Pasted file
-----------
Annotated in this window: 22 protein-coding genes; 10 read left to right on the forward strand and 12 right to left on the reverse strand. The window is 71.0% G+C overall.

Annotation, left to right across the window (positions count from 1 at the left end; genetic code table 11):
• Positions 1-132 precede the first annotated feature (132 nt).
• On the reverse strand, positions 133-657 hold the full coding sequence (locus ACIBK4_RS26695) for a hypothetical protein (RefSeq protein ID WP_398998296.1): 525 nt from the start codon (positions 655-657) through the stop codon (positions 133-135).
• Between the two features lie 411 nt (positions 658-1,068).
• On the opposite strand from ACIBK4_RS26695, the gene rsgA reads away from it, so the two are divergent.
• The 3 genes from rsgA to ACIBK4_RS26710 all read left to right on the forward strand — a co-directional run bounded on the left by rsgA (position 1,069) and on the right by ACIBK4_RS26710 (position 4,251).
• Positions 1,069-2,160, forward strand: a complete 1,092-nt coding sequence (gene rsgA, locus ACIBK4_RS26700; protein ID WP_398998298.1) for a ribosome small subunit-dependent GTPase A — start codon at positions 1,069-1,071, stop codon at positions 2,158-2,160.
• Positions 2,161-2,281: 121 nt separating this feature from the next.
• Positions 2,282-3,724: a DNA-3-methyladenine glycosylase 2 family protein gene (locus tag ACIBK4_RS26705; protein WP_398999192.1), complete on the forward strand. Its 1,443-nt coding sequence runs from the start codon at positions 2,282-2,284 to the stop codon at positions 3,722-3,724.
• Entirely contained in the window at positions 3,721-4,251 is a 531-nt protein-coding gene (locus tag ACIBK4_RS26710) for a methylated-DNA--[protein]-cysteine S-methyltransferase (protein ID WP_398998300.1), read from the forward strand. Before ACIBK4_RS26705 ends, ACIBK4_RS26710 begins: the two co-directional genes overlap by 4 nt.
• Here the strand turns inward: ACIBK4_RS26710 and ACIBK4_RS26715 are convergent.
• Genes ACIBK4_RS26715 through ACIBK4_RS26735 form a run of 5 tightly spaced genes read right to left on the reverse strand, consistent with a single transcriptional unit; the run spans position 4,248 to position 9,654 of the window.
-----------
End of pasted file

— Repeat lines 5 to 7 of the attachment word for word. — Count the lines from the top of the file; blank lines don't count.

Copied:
• Between the two features lie 411 nt (positions 658-1,068).
• On the opposite strand from ACIBK4_RS26695, the gene rsgA reads away from it, so the two are divergent.
• The 3 genes from rsgA to ACIBK4_RS26710 all read left to right on the forward strand — a co-directional run bounded on the left by rsgA (position 1,069) and on the right by ACIBK4_RS26710 (position 4,251).